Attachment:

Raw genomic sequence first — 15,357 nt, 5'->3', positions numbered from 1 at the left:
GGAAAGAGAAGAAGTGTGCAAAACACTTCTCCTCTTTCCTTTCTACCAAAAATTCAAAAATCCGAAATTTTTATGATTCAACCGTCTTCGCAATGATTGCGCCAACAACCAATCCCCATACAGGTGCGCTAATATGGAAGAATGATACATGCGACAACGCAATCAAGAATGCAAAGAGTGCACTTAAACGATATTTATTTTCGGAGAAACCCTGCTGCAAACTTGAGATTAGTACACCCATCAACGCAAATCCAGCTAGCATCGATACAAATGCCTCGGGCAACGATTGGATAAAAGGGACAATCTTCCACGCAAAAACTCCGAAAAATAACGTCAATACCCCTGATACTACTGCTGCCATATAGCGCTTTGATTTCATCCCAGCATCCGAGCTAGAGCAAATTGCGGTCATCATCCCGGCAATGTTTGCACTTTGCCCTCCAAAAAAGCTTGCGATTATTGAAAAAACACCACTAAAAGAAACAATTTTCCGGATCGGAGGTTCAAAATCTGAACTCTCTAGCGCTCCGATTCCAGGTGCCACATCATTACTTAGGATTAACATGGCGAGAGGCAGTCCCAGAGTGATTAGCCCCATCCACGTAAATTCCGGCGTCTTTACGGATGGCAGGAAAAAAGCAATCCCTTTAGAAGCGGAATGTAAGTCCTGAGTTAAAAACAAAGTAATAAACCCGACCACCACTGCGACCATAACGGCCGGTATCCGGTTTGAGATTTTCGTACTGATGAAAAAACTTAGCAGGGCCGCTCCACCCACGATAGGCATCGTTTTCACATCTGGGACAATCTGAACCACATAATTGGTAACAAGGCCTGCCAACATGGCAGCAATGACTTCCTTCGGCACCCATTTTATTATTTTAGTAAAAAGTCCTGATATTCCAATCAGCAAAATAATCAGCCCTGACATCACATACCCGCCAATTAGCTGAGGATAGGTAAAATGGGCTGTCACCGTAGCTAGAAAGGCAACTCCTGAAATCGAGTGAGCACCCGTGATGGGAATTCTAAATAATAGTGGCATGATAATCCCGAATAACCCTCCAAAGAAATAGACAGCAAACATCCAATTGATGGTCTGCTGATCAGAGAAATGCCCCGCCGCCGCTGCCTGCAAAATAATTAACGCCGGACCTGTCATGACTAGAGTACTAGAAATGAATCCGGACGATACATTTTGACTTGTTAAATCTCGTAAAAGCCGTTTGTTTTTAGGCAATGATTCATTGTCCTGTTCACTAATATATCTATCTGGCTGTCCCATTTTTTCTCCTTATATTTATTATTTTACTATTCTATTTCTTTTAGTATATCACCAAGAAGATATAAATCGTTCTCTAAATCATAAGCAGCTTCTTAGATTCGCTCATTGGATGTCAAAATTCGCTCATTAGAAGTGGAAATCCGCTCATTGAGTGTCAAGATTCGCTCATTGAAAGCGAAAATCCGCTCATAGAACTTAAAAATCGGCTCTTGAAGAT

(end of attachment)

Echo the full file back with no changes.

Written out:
Raw genomic sequence first — 15,357 nt, 5'->3', positions numbered from 1 at the left:
GGAAAGAGAAGAAGTGTGCAAAACACTTCTCCTCTTTCCTTTCTACCAAAAATTCAAAAATCCGAAATTTTTATGATTCAACCGTCTTCGCAATGATTGCGCCAACAACCAATCCCCATACAGGTGCGCTAATATGGAAGAATGATACATGCGACAACGCAATCAAGAATGCAAAGAGTGCACTTAAACGATATTTATTTTCGGAGAAACCCTGCTGCAAACTTGAGATTAGTACACCCATCAACGCAAATCCAGCTAGCATCGATACAAATGCCTCGGGCAACGATTGGATAAAAGGGACAATCTTCCACGCAAAAACTCCGAAAAATAACGTCAATACCCCTGATACTACTGCTGCCATATAGCGCTTTGATTTCATCCCAGCATCCGAGCTAGAGCAAATTGCGGTCATCATCCCGGCAATGTTTGCACTTTGCCCTCCAAAAAAGCTTGCGATTATTGAAAAAACACCACTAAAAGAAACAATTTTCCGGATCGGAGGTTCAAAATCTGAACTCTCTAGCGCTCCGATTCCAGGTGCCACATCATTACTTAGGATTAACATGGCGAGAGGCAGTCCCAGAGTGATTAGCCCCATCCACGTAAATTCCGGCGTCTTTACGGATGGCAGGAAAAAAGCAATCCCTTTAGAAGCGGAATGTAAGTCCTGAGTTAAAAACAAAGTAATAAACCCGACCACCACTGCGACCATAACGGCCGGTATCCGGTTTGAGATTTTCGTACTGATGAAAAAACTTAGCAGGGCCGCTCCACCCACGATAGGCATCGTTTTCACATCTGGGACAATCTGAACCACATAATTGGTAACAAGGCCTGCCAACATGGCAGCAATGACTTCCTTCGGCACCCATTTTATTATTTTAGTAAAAAGTCCTGATATTCCAATCAGCAAAATAATCAGCCCTGACATCACATACCCGCCAATTAGCTGAGGATAGGTAAAATGGGCTGTCACCGTAGCTAGAAAGGCAACTCCTGAAATCGAGTGAGCACCCGTGATGGGAATTCTAAATAATAGTGGCATGATAATCCCGAATAACCCTCCAAAGAAATAGACAGCAAACATCCAATTGATGGTCTGCTGATCAGAGAAATGCCCCGCCGCCGCTGCCTGCAAAATAATTAACGCCGGACCTGTCATGACTAGAGTACTAGAAATGAATCCGGACGATACATTTTGACTTGTTAAATCTCGTAAAAGCCGTTTGTTTTTAGGCAATGATTCATTGTCCTGTTCACTAATATATCTATCTGGCTGTCCCATTTTTTCTCCTTATATTTATTATTTTACTATTCTATTTCTTTTAGTATATCACCAAGAAGATATAAATCGTTCTCTAAATCATAAGCAGCTTCTTAGATTCGCTCATTGGATGTCAAAATTCGCTCATTAGAAGTGGAAATCCGCTCATTGAGTGTCAAGATTCGCTCATTGAAAGCGAAAATCCGCTCATAGAACTTAAAAATCGGCTCTTGAAGAT